Vikram Kapur

Review Pen: The Assassinations- A Novel of 1984 by Vikram Kapur

Author– Vikram Kapur

Book– The Assassinations A Novel Of 1984

Previous Works–  Time is a Fire, The Wages of Life

Publishers– Speaking Tiger

Number of Pages– 211

Format– Paperback

Blurb-

“To Deepa, Prem gave no hint of the churning inside him. In front of her he affected a cheery demeanour, indulging her in her plans for their honeymoon, which she kept revising. It was a welcome escape from the mayhem surrounding him. There were occasions where the pretence got to him and a voice rose inside, urging him to tell her everything. He silenced it. Deepa was a Hindu and would never understand. Until then, he had never thought of her as different.”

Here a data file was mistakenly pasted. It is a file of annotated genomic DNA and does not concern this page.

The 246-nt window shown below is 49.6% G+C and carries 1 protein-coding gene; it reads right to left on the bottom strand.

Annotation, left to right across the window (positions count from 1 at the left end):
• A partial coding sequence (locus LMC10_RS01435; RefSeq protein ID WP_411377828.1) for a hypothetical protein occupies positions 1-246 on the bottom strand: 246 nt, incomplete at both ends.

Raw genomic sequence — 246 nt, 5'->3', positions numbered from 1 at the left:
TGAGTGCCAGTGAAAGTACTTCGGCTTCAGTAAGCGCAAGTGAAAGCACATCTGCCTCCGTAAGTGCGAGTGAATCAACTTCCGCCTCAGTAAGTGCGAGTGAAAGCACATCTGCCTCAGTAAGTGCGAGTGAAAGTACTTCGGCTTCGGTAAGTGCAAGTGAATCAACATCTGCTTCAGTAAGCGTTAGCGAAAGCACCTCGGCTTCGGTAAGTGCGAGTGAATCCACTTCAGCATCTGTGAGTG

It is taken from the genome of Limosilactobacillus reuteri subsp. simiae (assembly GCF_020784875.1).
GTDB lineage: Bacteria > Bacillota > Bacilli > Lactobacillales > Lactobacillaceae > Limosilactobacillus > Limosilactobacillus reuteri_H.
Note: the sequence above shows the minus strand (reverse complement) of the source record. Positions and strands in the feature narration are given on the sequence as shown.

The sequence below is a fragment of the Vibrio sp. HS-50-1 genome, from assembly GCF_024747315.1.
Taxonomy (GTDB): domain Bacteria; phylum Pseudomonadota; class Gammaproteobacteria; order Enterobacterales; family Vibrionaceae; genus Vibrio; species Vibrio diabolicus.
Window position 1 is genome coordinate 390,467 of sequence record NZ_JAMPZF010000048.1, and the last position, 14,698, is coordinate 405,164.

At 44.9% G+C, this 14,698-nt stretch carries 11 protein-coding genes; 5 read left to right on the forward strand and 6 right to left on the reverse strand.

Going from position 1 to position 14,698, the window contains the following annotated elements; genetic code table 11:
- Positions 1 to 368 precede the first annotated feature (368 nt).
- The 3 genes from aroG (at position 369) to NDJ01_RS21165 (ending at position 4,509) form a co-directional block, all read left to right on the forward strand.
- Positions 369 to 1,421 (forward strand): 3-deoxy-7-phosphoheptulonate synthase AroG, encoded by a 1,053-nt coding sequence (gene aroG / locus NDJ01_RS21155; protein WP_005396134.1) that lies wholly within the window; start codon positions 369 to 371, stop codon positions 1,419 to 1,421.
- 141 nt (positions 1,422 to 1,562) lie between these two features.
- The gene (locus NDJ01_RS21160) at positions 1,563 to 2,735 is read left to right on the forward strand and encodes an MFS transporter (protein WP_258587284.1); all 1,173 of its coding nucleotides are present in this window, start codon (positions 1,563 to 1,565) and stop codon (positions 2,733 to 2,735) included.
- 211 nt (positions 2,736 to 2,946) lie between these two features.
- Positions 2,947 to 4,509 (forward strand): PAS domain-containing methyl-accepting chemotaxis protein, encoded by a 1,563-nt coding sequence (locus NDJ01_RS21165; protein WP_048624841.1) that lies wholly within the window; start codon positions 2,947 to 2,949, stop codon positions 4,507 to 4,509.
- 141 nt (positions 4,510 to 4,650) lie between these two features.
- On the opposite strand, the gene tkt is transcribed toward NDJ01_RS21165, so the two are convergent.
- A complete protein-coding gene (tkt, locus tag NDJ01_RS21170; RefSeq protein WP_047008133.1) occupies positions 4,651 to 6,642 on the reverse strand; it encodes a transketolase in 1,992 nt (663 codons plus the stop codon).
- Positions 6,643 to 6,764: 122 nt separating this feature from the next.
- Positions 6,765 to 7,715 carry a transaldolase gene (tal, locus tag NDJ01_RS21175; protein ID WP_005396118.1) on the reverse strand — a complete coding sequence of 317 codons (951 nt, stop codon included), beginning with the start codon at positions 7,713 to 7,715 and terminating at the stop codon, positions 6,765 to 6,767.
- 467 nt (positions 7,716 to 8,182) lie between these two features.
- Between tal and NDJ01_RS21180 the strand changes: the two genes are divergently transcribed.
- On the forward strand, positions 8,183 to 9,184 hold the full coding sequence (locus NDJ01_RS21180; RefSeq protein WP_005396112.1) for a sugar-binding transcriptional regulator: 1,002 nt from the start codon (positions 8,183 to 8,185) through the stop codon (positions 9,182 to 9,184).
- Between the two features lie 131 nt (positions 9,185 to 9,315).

Prem Kohli, the handsome, ambitious son of a Sikh refugee, has the world at his feet. A glittering career lies ahead, and he has just got engaged to his college girlfriend, Deepa, overcoming her parents’ reservations about Hindus and Sikhs intermarrying. But, while Deepa remains occupied with their marriage plans, the Indian Army enters the Golden Temple. Prem cannot contain his rising anger at the desecration of the shrine and at the people around him who shrug it off as ‘teaching a lesson’ to the Sikhs. He begins growing out his hair and beard, and visiting the gurudwara regularly, where he learns about the militancy in Punjab. Matters come to a head a few months later, when Prime Minister Indira Gandhi is assassinated and anti-Sikh riots break out all over Delhi, as Prem is caught up in a vortex of violence and hate that threatens to engulf all of their lives. In The Assassinations, Vikram Kapur writes with sensitivity about a topic that still holds painful memories, skilfully telling the story of how ordinary lives are distorted by the forces of history. At the same time, he masterfully evokes the New Delhi of the 1980s, with its wide, leafy roads masking the precariousness of its Punjabi middle class. This memorable book captures the turbulence of those times, while chronicling the ways in which continuing to live means coming to terms with many kinds of deaths.”